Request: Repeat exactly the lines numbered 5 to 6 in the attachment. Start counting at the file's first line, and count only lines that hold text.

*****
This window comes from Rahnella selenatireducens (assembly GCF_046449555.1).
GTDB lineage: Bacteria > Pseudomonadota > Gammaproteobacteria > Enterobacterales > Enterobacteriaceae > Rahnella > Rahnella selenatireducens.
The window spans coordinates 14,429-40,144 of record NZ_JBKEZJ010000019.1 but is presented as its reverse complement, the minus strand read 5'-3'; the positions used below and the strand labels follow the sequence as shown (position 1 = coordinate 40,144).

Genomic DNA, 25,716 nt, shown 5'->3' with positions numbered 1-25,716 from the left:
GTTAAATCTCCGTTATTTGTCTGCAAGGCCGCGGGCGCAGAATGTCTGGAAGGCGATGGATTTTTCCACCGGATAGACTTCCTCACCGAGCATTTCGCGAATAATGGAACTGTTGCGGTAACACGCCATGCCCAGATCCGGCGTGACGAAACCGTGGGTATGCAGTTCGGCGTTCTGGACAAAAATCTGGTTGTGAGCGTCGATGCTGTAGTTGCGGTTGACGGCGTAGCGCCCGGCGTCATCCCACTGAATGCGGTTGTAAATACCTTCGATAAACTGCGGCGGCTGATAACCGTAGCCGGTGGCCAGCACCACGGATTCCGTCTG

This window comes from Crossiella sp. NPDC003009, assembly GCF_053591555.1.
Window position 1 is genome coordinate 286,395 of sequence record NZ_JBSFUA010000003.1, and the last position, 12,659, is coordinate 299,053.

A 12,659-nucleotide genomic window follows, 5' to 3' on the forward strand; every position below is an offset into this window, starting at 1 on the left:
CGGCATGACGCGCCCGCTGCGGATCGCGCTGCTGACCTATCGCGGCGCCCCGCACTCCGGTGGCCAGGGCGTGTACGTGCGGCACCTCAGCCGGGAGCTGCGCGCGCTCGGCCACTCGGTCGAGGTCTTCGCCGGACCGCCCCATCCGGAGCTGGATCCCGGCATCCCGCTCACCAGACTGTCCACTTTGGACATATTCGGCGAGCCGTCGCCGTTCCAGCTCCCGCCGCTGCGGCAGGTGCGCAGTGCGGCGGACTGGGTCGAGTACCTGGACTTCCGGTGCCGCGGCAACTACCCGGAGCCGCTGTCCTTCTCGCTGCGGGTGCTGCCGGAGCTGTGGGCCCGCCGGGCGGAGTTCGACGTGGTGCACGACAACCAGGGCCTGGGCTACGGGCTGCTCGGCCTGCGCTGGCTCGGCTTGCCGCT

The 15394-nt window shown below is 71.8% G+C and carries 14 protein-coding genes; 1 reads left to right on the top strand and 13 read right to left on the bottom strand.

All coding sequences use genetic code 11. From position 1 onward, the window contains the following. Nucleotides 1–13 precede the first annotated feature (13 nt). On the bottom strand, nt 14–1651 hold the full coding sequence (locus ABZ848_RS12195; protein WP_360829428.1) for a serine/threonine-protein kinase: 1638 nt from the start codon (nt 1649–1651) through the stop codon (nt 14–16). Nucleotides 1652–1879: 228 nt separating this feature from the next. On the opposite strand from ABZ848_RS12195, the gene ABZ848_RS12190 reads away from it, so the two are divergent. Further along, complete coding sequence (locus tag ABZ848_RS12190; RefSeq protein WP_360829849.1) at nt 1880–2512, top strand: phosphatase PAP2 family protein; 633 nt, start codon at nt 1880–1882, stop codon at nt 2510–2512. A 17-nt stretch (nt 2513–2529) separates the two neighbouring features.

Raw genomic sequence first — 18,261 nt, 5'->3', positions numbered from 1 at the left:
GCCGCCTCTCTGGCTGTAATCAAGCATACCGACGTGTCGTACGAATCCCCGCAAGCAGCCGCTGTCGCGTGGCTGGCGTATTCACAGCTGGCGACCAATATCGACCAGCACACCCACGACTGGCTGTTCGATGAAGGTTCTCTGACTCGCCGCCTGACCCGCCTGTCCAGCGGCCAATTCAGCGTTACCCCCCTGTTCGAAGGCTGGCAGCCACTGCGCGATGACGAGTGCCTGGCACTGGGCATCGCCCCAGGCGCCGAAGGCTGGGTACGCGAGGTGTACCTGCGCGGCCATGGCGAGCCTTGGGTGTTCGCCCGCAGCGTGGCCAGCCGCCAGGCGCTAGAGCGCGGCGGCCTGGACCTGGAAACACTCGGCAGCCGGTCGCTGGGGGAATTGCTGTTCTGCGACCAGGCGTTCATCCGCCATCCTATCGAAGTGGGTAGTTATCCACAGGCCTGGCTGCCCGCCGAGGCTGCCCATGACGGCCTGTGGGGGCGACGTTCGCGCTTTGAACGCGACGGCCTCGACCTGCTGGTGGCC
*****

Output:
GTTAAATCTCCGTTATTTGTCTGCAAGGCCGCGGGCGCAGAATGTCTGGAAGGCGATGGATTTTTCCACCGGATAGACTTCCTCACCGAGCATTTCGCGAATAATGGAACTGTTGCGGTAACACGCCATGCCCAGATCCGGCGTGACGAAACCGTGGGTATGCAGTTCGGCGTTCTGGACAAAAATCTGGTTGTGAGCGTCGATGCTGTAGTTGCGGTTGACGGCGTAGCGCCCGGCGTCATCCCACTGAATGCGGTTGTAAATACCTTCGATAAACTGCGGCGGCTGATAACCGTAGCCGGTGGCCAGCACCACGGATTCCGTCTG

This window comes from Crossiella sp. NPDC003009, assembly GCF_053591555.1.